More and more universities are assembling on-campus video production teams to meet rising demand for video content. From admissions offices and alumni associations to research teams and campus security, an array of departments are working with video production teams to create professional-quality media and manage content meant to promote the university, advance research, and help protect people and property.
It’s no secret that the stakes are high in sports broadcast. As Quantum’s Skip Levens said, there are “no second takes, millions of highly discriminating and knowledgeable customers scrutinizing your every move, and every play has the potential to make history.” There’s a lot of money to be made, but the competition between networks can be as fierce as anything on the road, field, court or diamond. So it’s no surprise that sports production pushes the envelope when it comes to adopting new technology. We’re only halfway through 2015 and we’ve seen some amazing leaps forward this year, in five key areas: Higher Definition Content, Camera Ubiquity, Real-time Data Analysis, In-Stadium Screens, and Live In-Home Experiences.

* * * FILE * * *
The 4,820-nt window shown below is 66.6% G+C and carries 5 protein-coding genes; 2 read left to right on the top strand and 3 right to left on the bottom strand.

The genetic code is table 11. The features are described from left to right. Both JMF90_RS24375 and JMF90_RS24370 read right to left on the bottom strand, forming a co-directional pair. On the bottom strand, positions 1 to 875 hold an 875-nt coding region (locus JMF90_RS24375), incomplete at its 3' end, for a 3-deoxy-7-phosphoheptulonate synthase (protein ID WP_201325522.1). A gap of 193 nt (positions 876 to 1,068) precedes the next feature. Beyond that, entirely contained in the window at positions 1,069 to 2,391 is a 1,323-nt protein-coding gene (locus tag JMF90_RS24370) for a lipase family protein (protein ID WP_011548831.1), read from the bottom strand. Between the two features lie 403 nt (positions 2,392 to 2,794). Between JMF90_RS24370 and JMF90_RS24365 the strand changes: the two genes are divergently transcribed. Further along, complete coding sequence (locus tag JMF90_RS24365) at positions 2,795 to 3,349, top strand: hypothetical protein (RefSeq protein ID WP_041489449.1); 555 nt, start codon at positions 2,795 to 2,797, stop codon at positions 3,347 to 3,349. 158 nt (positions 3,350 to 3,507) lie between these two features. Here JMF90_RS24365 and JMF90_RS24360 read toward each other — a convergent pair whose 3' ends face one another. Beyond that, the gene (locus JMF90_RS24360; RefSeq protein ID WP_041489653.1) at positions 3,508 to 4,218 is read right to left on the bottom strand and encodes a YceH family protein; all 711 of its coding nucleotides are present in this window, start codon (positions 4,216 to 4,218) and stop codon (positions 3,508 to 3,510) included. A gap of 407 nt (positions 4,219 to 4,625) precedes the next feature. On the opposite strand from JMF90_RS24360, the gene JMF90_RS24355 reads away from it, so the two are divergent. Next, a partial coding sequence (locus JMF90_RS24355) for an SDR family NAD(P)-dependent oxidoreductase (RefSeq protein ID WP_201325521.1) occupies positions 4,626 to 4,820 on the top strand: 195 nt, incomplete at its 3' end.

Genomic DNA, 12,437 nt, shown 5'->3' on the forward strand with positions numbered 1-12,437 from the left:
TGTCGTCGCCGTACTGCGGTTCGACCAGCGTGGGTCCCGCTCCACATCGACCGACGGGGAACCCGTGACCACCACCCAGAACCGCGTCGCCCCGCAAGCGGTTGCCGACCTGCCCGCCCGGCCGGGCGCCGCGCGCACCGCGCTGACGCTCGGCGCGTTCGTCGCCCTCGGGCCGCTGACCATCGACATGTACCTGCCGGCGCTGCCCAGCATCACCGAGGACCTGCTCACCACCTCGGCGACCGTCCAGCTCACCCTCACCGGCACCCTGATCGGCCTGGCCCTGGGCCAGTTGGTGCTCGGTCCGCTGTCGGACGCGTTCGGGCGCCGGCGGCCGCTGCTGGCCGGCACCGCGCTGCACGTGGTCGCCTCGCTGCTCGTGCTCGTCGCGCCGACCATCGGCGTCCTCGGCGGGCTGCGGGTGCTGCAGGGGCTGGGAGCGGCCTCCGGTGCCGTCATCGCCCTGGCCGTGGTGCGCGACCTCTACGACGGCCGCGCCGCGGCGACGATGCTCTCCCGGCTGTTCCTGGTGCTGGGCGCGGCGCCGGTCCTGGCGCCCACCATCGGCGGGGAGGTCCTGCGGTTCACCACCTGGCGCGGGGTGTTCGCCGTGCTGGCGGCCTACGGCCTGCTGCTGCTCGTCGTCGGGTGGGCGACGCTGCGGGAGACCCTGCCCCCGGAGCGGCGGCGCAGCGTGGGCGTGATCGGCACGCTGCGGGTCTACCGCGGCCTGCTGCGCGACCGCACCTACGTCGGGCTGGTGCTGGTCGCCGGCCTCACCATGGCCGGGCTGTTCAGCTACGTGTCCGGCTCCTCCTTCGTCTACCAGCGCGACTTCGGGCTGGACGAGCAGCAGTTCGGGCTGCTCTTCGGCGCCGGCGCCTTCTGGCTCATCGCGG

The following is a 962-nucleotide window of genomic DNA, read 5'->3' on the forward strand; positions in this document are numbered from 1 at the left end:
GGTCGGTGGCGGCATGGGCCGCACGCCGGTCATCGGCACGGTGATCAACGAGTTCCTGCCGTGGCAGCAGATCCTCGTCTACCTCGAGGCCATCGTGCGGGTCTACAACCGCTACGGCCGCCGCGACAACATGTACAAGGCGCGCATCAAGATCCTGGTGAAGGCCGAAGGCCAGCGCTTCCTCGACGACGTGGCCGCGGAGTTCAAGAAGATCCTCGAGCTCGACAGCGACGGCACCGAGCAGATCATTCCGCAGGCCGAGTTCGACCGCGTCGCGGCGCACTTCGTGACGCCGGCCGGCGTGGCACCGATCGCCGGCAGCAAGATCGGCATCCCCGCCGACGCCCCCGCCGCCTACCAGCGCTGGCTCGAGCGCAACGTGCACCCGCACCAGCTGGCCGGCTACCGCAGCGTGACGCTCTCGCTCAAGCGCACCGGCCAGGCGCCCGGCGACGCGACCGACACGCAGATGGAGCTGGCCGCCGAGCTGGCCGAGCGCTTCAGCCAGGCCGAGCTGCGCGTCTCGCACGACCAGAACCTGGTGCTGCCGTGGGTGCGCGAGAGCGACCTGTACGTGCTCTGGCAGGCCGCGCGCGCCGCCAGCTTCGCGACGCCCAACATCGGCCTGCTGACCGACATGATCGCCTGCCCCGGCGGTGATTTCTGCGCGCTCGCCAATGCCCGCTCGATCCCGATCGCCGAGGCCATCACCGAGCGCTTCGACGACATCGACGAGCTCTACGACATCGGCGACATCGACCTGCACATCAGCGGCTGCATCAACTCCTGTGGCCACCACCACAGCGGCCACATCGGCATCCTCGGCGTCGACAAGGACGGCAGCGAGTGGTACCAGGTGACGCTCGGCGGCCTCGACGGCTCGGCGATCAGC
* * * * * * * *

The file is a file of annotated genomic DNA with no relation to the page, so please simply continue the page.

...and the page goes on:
What industry has the most demanding workflow? There are some good contenders, and Sports Broadcasting is among the heavyweights. Capturing the drama and excitement of live sports has become the ultimate high-wire act in modern television production. Consider the pressures of covering a live event with no second takes, millions of highly discriminating and knowledgeable customers scrutinizing your every move, and that every play has the potential to make history. Take a look at the "Evolution of Sports Broadcasting" and see for yourself where the future of the industry is headed.
Video has long been a staple of sports—it’s used for scouting, game prep, recruiting and promotion, as well as broadcasting—but two factors are making it different now. One is the technology for analyzing what’s on video. One of the biggest trends in sports is motion analysis, which combines special analytics applications and video to help players improve their performance by breaking down and evaluating their movements. In addition to motion analysis technology, there are also now programs that can comb through years of footage to find trends based on very sophisticated variables—specific players, coaches, and situations—and extract clips to let coaches and players analyze tendencies and put together a game plan.